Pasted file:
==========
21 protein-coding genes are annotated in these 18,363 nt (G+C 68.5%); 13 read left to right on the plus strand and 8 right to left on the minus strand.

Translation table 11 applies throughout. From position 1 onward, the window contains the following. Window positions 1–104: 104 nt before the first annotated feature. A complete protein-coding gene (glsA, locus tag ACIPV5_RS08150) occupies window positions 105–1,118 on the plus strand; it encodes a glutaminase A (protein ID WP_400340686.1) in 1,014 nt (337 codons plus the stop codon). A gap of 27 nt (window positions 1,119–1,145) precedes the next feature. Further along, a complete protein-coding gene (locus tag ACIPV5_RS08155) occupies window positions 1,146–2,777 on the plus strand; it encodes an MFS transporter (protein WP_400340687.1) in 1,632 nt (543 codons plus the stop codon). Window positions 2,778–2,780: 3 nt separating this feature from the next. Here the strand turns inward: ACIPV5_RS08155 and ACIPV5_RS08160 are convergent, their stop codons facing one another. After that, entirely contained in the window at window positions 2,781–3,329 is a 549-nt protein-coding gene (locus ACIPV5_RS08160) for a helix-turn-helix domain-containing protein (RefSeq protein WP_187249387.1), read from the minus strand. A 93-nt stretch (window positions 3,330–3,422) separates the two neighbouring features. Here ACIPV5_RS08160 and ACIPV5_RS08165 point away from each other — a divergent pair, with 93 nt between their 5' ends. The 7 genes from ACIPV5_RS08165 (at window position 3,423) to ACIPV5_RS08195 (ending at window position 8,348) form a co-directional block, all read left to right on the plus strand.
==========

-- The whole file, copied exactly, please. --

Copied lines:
21 protein-coding genes are annotated in these 18,363 nt (G+C 68.5%); 13 read left to right on the plus strand and 8 right to left on the minus strand.

Translation table 11 applies throughout. From position 1 onward, the window contains the following. Window positions 1–104: 104 nt before the first annotated feature. A complete protein-coding gene (glsA, locus tag ACIPV5_RS08150) occupies window positions 105–1,118 on the plus strand; it encodes a glutaminase A (protein ID WP_400340686.1) in 1,014 nt (337 codons plus the stop codon). A gap of 27 nt (window positions 1,119–1,145) precedes the next feature. Further along, a complete protein-coding gene (locus tag ACIPV5_RS08155) occupies window positions 1,146–2,777 on the plus strand; it encodes an MFS transporter (protein WP_400340687.1) in 1,632 nt (543 codons plus the stop codon). Window positions 2,778–2,780: 3 nt separating this feature from the next. Here the strand turns inward: ACIPV5_RS08155 and ACIPV5_RS08160 are convergent, their stop codons facing one another. After that, entirely contained in the window at window positions 2,781–3,329 is a 549-nt protein-coding gene (locus ACIPV5_RS08160) for a helix-turn-helix domain-containing protein (RefSeq protein WP_187249387.1), read from the minus strand. A 93-nt stretch (window positions 3,330–3,422) separates the two neighbouring features. Here ACIPV5_RS08160 and ACIPV5_RS08165 point away from each other — a divergent pair, with 93 nt between their 5' ends. The 7 genes from ACIPV5_RS08165 (at window position 3,423) to ACIPV5_RS08195 (ending at window position 8,348) form a co-directional block, all read left to right on the plus strand.